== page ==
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Alabama Crimson Tide 2021 Spring Football Preview: Special Teams

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The Alabama special teams in the Nick Saban have been rather... special

College Football Playoff National Championship - Ohio State vs Alabama Photo by UA Athletics/Collegiate Images/Getty Images

We’re wrapping up our positional previews ahead of A-Day with a final piece on the special teams specialists. Though really a combination of 4 different units, the overall grouping has been the butt of a lot of jokes, particularly since the infamous “Game of the Century” in 2011.

For the purposes of this article, we’re definitely not going to be looking at all of the many tacklers and blockers involved, and we’ll stick to just the specialists: kicker, punter, kick returner, punt returner, and long snapper.


Departed

Jaylen Waddle

The dynamic wide receiver quickly made a name for himself as a true freshman in 2018 for his punt return abilities. He eventually took over as a kick returner as well in 2019, notably almost pulling off a win by himself in the Tide’s two losses to LSU and Auburn by sheer force of will.

His 2020 was ultimately cut short with a broken ankle, so there are a slew of other candidates who now have experience returning both kicks and punts.

Joseph Bulovas

Once a starting kicker for the Tide, Bulovas was benched in 2019, and got his job back when the guy ahead of him was injured. He then spent 2020 on the bench again, and ultimately transferred out.

Thomas Fletcher

A multi-year starter at long-snapper, Fletcher was the third in line (following Cole Mazza and Carson Tinker) of an absolutely perfect career at a position nobody should ever notice. It’s been a historical run, with each of these guys earning major accolades both as high school recruits and then as a collegiate snapper. Fletcher is going to be tough to replace.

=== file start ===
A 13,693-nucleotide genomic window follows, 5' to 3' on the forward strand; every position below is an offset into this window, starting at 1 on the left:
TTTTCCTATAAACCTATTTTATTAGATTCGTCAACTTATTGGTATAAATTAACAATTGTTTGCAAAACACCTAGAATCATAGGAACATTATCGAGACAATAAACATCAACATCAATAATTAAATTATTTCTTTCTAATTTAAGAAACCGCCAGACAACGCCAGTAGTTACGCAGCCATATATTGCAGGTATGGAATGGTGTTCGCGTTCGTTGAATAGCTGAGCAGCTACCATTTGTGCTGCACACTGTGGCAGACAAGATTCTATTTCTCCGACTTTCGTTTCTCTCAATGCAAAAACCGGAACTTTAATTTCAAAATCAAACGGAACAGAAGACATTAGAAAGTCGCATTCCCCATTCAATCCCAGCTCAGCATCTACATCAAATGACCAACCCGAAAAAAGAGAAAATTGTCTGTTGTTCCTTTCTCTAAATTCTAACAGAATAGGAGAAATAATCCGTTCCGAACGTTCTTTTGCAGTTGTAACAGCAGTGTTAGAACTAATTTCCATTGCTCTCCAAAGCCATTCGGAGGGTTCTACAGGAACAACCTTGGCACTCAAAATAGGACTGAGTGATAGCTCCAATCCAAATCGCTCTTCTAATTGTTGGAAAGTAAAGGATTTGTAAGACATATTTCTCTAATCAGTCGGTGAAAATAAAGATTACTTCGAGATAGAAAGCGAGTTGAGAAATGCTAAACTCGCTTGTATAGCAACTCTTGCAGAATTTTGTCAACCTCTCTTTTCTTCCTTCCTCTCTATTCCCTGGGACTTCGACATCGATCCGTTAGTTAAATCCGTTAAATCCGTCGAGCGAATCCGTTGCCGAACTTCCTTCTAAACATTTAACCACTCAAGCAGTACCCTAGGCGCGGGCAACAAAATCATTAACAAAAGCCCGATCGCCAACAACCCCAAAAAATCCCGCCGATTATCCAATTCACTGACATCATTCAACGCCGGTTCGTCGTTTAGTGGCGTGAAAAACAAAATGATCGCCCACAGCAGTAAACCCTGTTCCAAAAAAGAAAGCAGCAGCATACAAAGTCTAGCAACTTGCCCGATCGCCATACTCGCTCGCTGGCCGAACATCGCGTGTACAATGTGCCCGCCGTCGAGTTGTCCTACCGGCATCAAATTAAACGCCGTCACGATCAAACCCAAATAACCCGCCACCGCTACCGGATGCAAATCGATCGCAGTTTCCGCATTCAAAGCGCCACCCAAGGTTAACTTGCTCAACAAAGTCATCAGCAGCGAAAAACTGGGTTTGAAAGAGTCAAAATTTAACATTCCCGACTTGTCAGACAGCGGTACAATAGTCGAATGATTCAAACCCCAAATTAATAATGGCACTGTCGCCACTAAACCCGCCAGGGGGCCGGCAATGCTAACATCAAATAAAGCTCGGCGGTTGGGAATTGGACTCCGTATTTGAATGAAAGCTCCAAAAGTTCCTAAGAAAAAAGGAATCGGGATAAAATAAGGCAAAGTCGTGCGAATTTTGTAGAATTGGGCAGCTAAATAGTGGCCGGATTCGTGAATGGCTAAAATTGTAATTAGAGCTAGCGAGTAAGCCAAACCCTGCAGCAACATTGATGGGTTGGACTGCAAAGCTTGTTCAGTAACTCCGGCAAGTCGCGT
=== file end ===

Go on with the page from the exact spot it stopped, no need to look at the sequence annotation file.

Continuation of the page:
Returning

Kickers

Will Reichard

Death, Taxes, and Alabama missing field goals. At least, until Will Reichard happened. The junior out of Hoover came to Alabama with all kinds of fanfare for being the guy who might finally solve the Tide’s kicking woes. Instead, he was injured at the start of his freshman season, and wound up missing most of 2019.

Last season, he came back in full force and only went on to have a PERFECT season, going 14/14 with a 52-yarder that was the best in years for the Tide. He also worked as a directional kickoff guy, expertly placing his kickoffs right in the corner without going out of bounds or into the endzone all season longs.

Chase Allen

A walk on from Texas, Allen split time with Reichard as the kick-off specialist for the first half of the season, but saw his attempts fall later in the season.

Punters

Charlie Scott

Scott is the younger brother of Alabama punting legend, J.K. Scott, who’s now with the Green Bay Packers. Charlie transferred to Alabama from Air Force and wound up winning the starting job after a few games into the season in 2020. He only hit 39 yards per punt on the season, but he had his best game of the season in the nail biter against Florida, pinning the Gator offense deep in their own territory a couple of times in crunch time.

Scott participated in senior day, but it seems he was granted a COVID waver and is returning for a second senior season.

Sam Johnson

The freshman walk-on in 2020 started the first few games for Alabama, but wound up benched in favor of Charlie Scott after his first 9 punts of the year only averaged 35 yards.

Ty Perine

For being a backup walk-on punter, Perine has been one of the most curious cases among Alabama fans over the last couple of seasons. When Skyler DeLong struggled in 2019, Perine seemed to appear from nowhere to take the job from him, and boomed a couple of 50+ yarders.